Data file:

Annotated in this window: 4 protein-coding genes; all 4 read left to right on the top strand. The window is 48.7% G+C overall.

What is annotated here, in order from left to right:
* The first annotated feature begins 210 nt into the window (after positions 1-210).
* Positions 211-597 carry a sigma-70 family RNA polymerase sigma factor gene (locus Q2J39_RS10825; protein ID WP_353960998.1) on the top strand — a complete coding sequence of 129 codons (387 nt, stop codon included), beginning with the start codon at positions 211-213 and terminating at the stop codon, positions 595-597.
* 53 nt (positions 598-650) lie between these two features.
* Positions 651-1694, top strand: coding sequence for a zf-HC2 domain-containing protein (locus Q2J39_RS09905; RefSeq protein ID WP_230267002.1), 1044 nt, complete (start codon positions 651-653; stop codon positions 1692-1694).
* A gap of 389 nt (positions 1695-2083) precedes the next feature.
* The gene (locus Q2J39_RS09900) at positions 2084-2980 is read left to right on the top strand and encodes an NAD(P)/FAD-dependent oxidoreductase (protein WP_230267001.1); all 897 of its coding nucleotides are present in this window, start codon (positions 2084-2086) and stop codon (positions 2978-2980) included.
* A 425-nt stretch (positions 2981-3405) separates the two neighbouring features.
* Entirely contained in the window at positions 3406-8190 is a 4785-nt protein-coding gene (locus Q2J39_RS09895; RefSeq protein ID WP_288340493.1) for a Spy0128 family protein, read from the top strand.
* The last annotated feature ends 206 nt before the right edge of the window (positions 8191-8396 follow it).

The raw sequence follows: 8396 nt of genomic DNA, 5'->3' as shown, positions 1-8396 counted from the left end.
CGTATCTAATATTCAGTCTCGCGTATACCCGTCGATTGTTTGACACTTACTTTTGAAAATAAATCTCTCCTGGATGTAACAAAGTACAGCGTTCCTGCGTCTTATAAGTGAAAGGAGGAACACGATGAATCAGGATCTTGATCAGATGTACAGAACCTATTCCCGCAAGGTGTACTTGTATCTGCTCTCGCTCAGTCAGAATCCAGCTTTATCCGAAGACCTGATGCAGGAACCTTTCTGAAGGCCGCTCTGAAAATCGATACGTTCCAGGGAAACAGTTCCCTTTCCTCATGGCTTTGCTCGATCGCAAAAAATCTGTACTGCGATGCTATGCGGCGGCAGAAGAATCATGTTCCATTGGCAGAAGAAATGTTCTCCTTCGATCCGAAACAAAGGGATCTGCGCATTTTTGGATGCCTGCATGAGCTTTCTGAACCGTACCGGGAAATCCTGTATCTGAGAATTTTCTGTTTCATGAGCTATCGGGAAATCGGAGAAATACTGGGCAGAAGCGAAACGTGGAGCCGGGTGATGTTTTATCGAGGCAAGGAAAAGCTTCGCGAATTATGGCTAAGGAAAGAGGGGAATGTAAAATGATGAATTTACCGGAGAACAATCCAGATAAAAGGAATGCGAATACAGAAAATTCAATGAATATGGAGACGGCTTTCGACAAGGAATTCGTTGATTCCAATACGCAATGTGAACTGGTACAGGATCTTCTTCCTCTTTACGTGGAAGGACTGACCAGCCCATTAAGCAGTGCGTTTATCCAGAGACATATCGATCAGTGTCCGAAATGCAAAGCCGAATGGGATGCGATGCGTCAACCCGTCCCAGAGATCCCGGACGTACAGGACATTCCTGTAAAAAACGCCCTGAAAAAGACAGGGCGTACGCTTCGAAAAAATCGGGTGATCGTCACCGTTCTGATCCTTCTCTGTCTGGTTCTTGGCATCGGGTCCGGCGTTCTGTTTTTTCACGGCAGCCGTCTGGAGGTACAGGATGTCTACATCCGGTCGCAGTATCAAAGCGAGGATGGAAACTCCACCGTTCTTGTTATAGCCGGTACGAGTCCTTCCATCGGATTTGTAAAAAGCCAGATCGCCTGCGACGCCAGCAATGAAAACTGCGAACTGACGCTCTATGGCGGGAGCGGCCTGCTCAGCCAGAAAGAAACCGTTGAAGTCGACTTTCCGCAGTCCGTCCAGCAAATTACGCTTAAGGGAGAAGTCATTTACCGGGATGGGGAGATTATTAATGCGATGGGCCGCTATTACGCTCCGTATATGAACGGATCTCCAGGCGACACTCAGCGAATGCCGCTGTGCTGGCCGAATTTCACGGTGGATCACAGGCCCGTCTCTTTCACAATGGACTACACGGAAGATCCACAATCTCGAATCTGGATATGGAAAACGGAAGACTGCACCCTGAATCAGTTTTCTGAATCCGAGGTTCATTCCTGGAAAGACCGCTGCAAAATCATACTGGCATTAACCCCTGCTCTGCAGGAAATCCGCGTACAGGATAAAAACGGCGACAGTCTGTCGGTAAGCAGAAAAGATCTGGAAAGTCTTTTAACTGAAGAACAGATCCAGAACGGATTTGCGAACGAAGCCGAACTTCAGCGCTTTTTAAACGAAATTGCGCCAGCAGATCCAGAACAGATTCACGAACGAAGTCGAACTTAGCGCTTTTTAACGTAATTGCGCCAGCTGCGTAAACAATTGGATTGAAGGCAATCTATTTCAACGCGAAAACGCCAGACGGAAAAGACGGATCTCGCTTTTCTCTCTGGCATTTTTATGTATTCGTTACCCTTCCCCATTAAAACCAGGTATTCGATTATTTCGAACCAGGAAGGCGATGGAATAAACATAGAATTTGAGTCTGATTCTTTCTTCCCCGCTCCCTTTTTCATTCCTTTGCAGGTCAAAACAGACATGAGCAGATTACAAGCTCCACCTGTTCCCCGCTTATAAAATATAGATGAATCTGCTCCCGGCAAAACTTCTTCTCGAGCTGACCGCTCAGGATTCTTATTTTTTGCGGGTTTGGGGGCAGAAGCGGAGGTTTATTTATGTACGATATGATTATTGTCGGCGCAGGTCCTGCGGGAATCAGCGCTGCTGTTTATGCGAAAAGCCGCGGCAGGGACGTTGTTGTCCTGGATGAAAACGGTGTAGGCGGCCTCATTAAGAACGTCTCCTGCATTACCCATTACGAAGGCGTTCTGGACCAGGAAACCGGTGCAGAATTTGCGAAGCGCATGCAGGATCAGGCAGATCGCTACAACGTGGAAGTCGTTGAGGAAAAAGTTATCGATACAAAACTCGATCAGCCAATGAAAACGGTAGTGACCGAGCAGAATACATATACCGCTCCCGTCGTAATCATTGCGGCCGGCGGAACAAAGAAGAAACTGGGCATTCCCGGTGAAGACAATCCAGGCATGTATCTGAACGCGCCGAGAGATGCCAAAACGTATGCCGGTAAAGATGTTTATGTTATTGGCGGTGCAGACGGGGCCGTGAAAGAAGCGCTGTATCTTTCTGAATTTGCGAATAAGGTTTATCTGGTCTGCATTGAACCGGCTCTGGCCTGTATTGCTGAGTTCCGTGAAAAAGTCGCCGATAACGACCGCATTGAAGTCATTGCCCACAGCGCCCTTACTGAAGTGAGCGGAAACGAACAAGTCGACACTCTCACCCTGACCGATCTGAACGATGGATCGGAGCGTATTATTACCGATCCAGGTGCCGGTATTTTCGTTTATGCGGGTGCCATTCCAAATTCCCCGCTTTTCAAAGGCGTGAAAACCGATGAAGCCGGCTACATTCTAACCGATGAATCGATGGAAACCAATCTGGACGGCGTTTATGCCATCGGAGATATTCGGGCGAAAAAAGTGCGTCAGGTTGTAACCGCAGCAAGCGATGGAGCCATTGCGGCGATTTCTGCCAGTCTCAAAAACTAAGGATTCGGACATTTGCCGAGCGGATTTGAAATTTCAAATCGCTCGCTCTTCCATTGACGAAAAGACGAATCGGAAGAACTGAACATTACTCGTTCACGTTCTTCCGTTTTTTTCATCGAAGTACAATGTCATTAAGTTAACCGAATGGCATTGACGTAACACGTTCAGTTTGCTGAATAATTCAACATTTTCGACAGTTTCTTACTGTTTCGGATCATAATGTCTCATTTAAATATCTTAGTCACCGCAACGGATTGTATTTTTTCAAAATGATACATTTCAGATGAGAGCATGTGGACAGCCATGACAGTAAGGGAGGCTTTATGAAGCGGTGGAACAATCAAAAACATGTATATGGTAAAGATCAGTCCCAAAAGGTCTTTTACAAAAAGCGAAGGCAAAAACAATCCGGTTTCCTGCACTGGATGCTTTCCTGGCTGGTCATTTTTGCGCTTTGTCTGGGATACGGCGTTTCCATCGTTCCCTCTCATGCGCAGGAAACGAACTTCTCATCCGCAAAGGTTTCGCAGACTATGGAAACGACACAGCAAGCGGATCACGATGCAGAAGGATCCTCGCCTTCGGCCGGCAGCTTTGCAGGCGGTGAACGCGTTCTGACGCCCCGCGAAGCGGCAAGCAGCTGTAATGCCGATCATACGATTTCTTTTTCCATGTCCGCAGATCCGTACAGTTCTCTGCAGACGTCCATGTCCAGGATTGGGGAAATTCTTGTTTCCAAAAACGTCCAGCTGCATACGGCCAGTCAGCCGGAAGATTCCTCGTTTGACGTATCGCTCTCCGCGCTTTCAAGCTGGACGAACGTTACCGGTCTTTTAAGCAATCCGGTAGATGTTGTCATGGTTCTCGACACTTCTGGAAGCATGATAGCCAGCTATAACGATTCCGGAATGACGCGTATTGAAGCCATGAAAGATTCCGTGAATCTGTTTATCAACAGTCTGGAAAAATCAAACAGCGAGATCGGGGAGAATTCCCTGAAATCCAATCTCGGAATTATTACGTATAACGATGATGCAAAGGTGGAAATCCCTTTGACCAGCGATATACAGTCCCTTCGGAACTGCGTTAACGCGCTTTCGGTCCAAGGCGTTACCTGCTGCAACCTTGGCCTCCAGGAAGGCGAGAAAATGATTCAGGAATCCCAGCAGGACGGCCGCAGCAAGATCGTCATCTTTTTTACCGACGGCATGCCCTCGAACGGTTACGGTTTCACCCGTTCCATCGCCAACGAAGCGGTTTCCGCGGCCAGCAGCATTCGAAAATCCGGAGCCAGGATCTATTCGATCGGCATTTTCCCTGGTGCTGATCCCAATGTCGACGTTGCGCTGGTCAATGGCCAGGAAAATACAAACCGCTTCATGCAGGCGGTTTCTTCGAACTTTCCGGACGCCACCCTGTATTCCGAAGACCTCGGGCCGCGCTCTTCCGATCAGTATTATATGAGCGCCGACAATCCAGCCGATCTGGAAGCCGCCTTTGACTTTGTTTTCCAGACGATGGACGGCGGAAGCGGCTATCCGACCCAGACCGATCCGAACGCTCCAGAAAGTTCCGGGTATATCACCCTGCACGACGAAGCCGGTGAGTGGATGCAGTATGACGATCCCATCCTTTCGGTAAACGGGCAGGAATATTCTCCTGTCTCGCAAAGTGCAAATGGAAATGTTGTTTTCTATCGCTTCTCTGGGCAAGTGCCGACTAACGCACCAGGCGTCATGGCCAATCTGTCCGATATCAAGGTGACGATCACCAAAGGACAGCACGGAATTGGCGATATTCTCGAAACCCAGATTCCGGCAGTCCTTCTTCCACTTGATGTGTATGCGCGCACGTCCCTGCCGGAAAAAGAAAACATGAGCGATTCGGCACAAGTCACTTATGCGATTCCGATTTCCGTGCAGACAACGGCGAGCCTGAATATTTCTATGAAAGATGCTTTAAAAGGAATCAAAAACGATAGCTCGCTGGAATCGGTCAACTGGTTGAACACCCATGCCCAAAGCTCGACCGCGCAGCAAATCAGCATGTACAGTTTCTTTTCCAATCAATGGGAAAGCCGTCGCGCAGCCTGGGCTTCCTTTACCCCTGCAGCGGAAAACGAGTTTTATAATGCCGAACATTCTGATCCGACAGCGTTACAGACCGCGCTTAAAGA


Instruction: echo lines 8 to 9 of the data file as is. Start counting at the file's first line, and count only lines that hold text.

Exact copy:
* The gene (locus Q2J39_RS09900) at positions 2084-2980 is read left to right on the top strand and encodes an NAD(P)/FAD-dependent oxidoreductase (protein WP_230267001.1); all 897 of its coding nucleotides are present in this window, start codon (positions 2084-2086) and stop codon (positions 2978-2980) included.
* A 425-nt stretch (positions 2981-3405) separates the two neighbouring features.